Abbildungen der Seite
[ocr errors][merged small][merged small]
[ocr errors]

IN addition to “an infinite capacity for taking pains,” a Macaulay-like memory, the precision of a lawyer and dialectician, the enthusiasm born of a profound reverence for the Federal Constitution, a close intimacy with many of our greatest statesmen, lawyers, and judges, Mr. George Ticknor Curtis possessed the power of taking broad historical and philosophical views, in a true judicial temper, and of expressing them with remarkable force and clearness. The gravity, sincerity, precision, directness, and simplicity of his diction—scarcely modern—and his exhaustive knowledge of his noble subject, pre-eminently qualified him for writing the History of the Constitution of the United States, a history which appeals to the general reader and intelligent citizen as well as to the professional student of public affairs and Constitutional Law. In 1854, Mr. Curtis's “History of the Constitution of the United States” first appeared—in two volumes. It at once became a standard “authority,” and a worthy companion to “Story on the Constitution,” and has been often cited with respect and approval by the Supreme Court; and all publicists have conceded its fairness and trustworthiness, although some of them have not been able to agree with its conclusions on every point of theory or of interpretation. In 1889, he issued a revised edition in one volume, and announced, as in preparation, a second volume in continuation of the work originally published. The prospectus said: “The first volume of this work contains the whole of Mr. Curtis's ‘History of the Origin, Formation, and Adoption of the Constitution of the United States, with Notices of its Principal Framers, which was first published by this house more than thirty years ago. The first volume of the new book has its separate Index. The author has carefully revised his former work on the formation and adoption of the Constitution. “The second volume, now in preparation, will have its own Index, and will be divided into fourteen chapters. The author explains in his Preface his reason for grouping together in these several chapters the topics to which they relate, instead of giving the Constitutional History of the United States in a strictly chronological order. “The period covered by the second volume is from the adoption of the Constitution to the close of the Civil War—three quarters of a century. In fact, the volume embraces the Constitutional History of the country for about a century, since it describes all the changes that have followed the Civil War or that accompanied it, as well as those which preceded it. The following are some of the topics treated in the second volume: History of Opinion and Belief concerning the Nature of the Constitution; the Virginia and Kentucky Resolutions of 1798; the Federalists of New England and the Hartford Convention; Nullification, how distinguished from Secession; Webster and Calhoun, as Representatives of Opposite Theories; Renunciation of the Constitution by the Early Founders of the Anti-Slavery Societies; the History of Secession; the South Carolina Ordinance; Why Secession is Revolution; True Justification of the Federal Government in the Prosecution of the Civil War; Views of the Friends and Opponents of the Constitution at the time of its Adoption Concurred in Regard to its Nature; Hamilton as a Representative of the former, Patrick Henry of the latter; their Respective Opinions of the Necessity for a Bill of Rights; Necessity of Organic Laws to Supply the Machinery of the New Government; Mode of Choosing the President; his Constitutional Functions; ‘Counting’ the Electoral Votes; Washington's Acceptance of the First Presidency; Earliest Precedent of ‘Counting’ the Electoral Vote; Inauguration of the President and Vice-President; Power of Removal from Office; President's Salary; Question of a Title for the President; the Ten Amendments of the Constitution adopted in 1789–91; Why they were Demanded, and why they were Proposed; the First Revenue Law of the United States; How far “Protection' was deemed Obligatory; Organization of the Judicial and Executive Departments; Executive Interpretations of the Constitution during Washington's Administration; Admission of New States; History and Purpose of the Territorial Clause; Rise, Progress, and Consequences of the Anti-Slavery Agitation; Counter Pro-Slavery Tendencies; Causes of the Civil War and its True Issues; Constitutional Doctrines of President Lincoln's Administration; Close of the War; ‘Reconstruction’ of the Southern States; the New Amendments, whether they were in Accordance with the Amending Power; Limitations of that Power; Judicial Interpretations of the New Amendments; How the Constitution was Left when the War was Ended and a Final Settlement of its Issues had been Reached; Conclusions to be Drawn Respecting the Permanency of our Present Political Institutions. “A more detailed description of the contents of the second volume cannot be given in this circular. It is believed that every important event and topic in the Constitutional History of the United States since the adoption of the Constitution has been considered, impartially and fairly. “In this labor the writer has been occupied for twenty years, aiming to condense into one volume the Constitutional History of the country for the first century of its present government, and distinguishing Constitutional History from Constitutional Law.” Mr. Curtis's death on the 28th day of March, 1894, was very sudden, although he had entered the eighty-second year of a life made illustrious by many contributions to the permanent literature of his country in the fields of Law, Biography, and History. Among his papers was found a large quantity of manuscript relating to the proposed second volume, for the publication of which he had contracted with Harper & Brothers. When the family of Mr. Curtis—believing that I was familiar with his modes of thought and expression, as well through long personal acquaintance as through the study of his notable biographies of Daniel Webster, Benjamin R. Curtis, and James Buchanan, and of his other writings—made a suggestion to that effect, the publishers placed the manuscript in my hands, in order that it might be prepared for publication. Of course I have endeavored to perform this grateful duty with entire fidelity to the views of the author, and have not felt at liberty to make any substantial change in, or addition to, the text. In the somewhat confused mass of manuscript were found, more or less complete, thirteen of the chapters referred to in the prospectus; and also some disjecta membra relating to the other proposed chapters; there were also many notes and memoranda. I have, therefore, aside from the preparation of the Appendix, as an apparatus for students, and sundry notes duly identified, attempted but little more than editorial work—supplying omissions, verifying dates, names, and citations, and correcting errors of copyists, slips of the pen, and the like—and, so far as I could, putting the posthumous material in condition for publication.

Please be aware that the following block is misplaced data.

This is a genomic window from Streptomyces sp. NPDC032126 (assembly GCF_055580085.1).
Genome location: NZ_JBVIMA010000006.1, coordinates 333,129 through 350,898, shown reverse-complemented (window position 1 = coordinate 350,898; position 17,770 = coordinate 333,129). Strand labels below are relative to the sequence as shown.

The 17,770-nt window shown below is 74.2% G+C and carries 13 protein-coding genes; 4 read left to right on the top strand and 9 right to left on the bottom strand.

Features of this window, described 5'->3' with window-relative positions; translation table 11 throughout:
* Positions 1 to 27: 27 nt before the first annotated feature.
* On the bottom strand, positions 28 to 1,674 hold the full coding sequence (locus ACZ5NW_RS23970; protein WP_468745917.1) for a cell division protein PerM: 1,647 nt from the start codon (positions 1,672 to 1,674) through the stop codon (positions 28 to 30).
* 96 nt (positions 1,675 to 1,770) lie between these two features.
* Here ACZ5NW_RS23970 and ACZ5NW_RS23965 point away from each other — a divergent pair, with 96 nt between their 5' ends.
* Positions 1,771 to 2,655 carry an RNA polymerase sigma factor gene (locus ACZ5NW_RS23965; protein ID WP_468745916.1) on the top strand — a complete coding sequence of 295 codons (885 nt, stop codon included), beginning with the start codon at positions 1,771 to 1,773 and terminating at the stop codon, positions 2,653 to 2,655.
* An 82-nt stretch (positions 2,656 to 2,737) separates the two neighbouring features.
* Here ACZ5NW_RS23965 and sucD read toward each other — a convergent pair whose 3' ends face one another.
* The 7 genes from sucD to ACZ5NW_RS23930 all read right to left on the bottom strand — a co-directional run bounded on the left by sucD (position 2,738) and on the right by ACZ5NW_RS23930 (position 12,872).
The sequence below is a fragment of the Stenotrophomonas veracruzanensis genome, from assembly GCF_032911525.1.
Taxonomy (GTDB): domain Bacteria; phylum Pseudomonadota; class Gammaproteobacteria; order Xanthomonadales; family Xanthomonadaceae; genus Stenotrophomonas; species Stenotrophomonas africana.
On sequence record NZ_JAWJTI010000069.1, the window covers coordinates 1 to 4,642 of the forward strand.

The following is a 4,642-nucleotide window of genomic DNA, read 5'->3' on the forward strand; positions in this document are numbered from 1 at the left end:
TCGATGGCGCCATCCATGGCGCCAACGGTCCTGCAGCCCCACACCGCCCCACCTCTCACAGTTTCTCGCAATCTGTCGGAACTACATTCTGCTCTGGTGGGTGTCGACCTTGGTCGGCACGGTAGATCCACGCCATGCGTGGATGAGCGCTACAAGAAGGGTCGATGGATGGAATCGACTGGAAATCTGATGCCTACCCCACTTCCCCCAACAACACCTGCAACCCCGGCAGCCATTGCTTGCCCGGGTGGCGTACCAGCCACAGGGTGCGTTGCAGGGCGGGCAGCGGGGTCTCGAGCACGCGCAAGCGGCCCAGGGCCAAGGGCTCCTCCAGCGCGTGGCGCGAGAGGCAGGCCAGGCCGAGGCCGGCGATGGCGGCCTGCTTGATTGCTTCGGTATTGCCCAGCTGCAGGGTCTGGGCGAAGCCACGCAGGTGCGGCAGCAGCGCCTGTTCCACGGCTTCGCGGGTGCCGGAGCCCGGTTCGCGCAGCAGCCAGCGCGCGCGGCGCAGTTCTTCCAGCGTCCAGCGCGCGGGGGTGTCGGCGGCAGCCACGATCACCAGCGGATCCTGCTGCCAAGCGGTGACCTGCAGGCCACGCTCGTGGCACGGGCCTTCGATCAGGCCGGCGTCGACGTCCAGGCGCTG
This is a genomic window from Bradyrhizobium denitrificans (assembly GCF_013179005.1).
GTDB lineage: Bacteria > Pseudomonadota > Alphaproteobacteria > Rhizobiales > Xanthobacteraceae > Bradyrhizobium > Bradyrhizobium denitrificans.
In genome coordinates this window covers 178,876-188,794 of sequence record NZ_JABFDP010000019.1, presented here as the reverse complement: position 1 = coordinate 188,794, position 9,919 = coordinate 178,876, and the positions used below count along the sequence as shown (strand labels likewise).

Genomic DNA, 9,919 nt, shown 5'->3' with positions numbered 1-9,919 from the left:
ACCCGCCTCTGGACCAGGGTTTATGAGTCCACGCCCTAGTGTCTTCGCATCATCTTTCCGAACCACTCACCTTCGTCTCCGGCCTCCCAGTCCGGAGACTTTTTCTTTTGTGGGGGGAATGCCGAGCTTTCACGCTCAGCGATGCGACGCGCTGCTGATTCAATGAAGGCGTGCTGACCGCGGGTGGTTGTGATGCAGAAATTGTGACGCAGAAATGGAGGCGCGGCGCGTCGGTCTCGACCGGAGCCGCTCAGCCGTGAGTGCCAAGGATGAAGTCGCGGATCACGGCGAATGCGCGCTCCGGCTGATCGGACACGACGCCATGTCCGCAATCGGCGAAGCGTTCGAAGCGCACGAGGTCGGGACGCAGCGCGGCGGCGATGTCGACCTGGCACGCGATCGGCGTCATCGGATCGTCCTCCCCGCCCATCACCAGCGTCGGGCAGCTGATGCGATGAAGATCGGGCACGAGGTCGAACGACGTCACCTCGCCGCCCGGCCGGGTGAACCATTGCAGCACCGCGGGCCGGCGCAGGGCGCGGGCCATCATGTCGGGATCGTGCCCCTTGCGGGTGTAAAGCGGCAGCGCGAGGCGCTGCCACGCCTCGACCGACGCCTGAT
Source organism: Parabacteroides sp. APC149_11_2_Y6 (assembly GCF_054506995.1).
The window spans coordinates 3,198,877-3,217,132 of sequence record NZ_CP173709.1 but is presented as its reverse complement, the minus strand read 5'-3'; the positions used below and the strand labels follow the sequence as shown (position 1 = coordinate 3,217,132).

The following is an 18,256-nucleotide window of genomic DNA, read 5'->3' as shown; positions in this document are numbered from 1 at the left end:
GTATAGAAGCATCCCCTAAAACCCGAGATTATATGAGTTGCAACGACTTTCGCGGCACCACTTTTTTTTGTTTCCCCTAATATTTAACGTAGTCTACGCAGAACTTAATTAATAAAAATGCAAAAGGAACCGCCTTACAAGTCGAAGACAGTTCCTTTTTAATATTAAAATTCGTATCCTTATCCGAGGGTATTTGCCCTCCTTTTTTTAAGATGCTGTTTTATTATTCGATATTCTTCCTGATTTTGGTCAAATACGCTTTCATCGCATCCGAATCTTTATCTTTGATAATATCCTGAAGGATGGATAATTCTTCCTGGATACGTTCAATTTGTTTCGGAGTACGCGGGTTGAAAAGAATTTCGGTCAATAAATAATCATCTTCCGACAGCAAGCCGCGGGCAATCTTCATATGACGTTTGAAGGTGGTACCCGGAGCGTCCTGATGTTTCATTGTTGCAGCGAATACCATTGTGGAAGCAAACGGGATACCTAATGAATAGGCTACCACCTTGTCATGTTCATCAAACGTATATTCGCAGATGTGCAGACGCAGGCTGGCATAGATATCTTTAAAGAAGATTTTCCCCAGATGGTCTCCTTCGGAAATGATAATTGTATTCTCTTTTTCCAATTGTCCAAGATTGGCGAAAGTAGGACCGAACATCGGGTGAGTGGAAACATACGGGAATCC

The merit of the author will excuse the incompleteness of some of the chapters—thirteen of them are complete as far as they go; in two or three some announced topics were not reached when the manuscript abruptly ended.

The character and style of the first volume are so well known that I see no occasion in a Preface to the second volume to differentiate Mr. Curtis's views and methods from those of other writers on the same subject, or to comment upon them.

The Appendix contains some detached writings of Mr. Curtis, cognate to the main work; also a number of important historical documents considered in Wols. I. and II., and an annotated copy of the Constitution; and a short Bibliographic list, some notes, etc., by the editor. Vol. II. has its own Index.

Although this volume lacks the great advantage of its author's final revision and finishing touch, I am well persuaded that it will be found to be a not unworthy companion to the first volume, and a welcome addition to the literature of our Federal Constitution—Charta mazima, lua libertatis praeclara.

J. C. C.

SUMMIT, N. J., August, 1896.

« ZurückWeiter »